Ezra Clark, page 021

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Identifier /tanner/image/ezra_clark.xml
Title A Biography of Ezra Thompson Clark
Creator Tanner, Annie Clark, 1864-1941
Subject Biography; Frontier and pioneer life; Polygamy; Mormons
Subject Local Clark, Ezra Thompson, 1832-1901
Description Written by the oldest child in his second family, the biography of Ezra Thompson Clark is that of a successful pioneer, highly-regarded and devoted family man, and intensely loyal follower of the Mormon church.
Publisher Tanner Trust Fund, University of Utah Library, Salt Lake City, Utah.
Date 1975
Type Text
Format application/pdf
Format Creation Digital images scanned at 8-bit grayscale on an Epson Expression 836XL flatbed scanner, and saved as uncompressed TIFF files at 3456 x 5363 pixels resolution. Display GIF files generated In PhotoShop.
Source This XML container file provides an entry point to the scanned images of the pages from A Biography of Ezra Thompson Clark .
Language eng
Relation Is part of: Utah, the Mormons, and the West. no. 5
Coverage 1832 - 1901
Rights Management University of Utah, Copyright 2001
Source Physical Dimensions 15 cm x 22.5 cm
Source Characteristics Printed Hard Cover Book
Scanning Device Hewlett Packard ScanJet 3C/ADF Flatbed Scanner
Resolution TIFF: 2800 x 4600 pixels
Dimensions Gif: 700 x 1200 pixels
Bit Depth Text: 1-bit / Images: 8-bit (grayscale)
Scanning Technician Clifton Brooks
Metadata Cataloger Clifton Brooks; Kenning Arlitsch; Jan Robertson
Call Number CT 275 C53 T36 1975
ARK ark:/87278/s6bz65b3
Topic Mormons; Biography; Polygamy; Frontier and pioneer life
Setname uum_ttb
Date Created 2005-04-20
Date Modified 2011-04-06
ID 326907
Reference URL

Page Metadata

Identifier 030 .gif
Title Ezra Clark, page 021
Description EZRA THOMPSON CLARK 21 Old Fort was abandoned and President Young laid out the city of Salt Lake in 1849. Ezra Clark decided that Farmington should be his per- manent home. In the spring of 1850 he moved his family to Farmington and planted ten acres of wheat with five bushels. Th e enormous yield was five hundred bushels. Ezra's four brothers-William O., Barret B., Homer, and Wesley Clark-and their sister, Rhoda, with her fam- ily arrived in Salt Lake Valley in 1850. William 0.`~ diary reads : "July 12. At 3 o'clock we came down out of the moun- tain and landed in the city of the Saints. The first view presents nothing in the shape of a city of six thousand in- habitants, but as you come to go over the city you will not dispute the population. The crops look fine. We camped near the Warm Springs. The 13th we took up the line of march to my brother's, arriving at 3 o'clock p.m. They made us glad. Found them all well. In all the valley they seem to enjoy good health. Sunday, July 14: We drove down to the city to Church, which was a great bowery on the temple block." According to the United States census returns for the year 1850, the population of the Valley of Great Salt Lake was 11,354 persons. Ezra Clark supplied his brothers with fresh teams. After resting a week, visiting with friends, and preparing to con- tinue their journey, William 0.2 party joined a train of two hundred wagons on their way to California, which countrv William 0. refers to as the "Land of Gold."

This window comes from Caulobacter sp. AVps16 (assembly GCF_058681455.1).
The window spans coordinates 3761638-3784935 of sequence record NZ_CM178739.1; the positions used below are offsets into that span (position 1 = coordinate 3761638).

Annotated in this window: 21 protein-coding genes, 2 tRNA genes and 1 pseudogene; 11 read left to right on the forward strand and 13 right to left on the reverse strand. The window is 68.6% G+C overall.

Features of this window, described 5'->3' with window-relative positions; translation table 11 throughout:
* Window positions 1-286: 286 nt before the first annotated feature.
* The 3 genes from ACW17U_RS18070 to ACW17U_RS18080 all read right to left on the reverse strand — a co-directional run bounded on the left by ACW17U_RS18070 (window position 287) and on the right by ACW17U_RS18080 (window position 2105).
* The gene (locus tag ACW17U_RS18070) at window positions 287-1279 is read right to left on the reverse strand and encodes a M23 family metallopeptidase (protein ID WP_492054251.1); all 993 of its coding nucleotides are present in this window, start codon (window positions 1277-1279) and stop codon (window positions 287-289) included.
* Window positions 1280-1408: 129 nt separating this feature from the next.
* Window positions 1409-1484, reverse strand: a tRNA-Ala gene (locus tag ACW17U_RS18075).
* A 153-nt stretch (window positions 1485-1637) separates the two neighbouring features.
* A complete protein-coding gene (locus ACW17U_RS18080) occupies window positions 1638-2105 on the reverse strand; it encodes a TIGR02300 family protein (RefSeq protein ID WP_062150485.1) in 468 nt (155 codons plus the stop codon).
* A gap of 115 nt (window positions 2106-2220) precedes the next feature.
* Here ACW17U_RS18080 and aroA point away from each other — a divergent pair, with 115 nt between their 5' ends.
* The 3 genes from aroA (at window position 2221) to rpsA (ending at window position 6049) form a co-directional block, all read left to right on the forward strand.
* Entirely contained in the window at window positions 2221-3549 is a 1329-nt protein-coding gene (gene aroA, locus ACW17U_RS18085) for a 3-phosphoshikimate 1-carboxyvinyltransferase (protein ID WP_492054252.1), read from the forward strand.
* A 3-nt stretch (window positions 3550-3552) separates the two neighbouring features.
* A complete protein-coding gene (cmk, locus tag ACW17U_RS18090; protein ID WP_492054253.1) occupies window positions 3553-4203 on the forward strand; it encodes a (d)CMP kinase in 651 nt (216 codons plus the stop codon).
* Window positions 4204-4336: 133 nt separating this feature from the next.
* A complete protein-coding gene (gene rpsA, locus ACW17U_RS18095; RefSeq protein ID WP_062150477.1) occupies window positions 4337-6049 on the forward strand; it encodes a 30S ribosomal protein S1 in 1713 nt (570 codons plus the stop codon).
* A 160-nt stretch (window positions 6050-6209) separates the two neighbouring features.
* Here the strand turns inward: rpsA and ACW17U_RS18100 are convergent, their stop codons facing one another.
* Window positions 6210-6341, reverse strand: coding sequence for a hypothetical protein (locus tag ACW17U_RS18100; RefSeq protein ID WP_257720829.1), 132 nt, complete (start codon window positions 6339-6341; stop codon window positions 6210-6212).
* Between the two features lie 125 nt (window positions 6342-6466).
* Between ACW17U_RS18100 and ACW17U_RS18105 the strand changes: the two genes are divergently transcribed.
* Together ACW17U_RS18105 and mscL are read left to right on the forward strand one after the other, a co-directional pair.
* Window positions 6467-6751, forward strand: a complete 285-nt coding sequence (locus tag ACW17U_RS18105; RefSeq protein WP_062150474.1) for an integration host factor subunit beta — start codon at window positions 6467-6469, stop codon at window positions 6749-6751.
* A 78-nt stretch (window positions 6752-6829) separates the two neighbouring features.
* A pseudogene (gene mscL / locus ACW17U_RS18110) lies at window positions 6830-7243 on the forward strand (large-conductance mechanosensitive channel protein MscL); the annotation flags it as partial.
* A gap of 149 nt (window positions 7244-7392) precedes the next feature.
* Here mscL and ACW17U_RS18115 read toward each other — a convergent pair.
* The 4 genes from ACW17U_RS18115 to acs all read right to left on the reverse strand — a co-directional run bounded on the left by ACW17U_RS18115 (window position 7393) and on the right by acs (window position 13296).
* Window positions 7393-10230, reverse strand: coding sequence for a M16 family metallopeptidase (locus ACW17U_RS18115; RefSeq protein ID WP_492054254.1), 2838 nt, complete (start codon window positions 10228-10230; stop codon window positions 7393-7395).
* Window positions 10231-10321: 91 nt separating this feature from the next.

Format application/pdf
Source A Biography of Ezra Thompson Clark
Setname uum_ttb
Date Created 2005-04-14
Date Modified 2021-05-06
ID 326888
Reference URL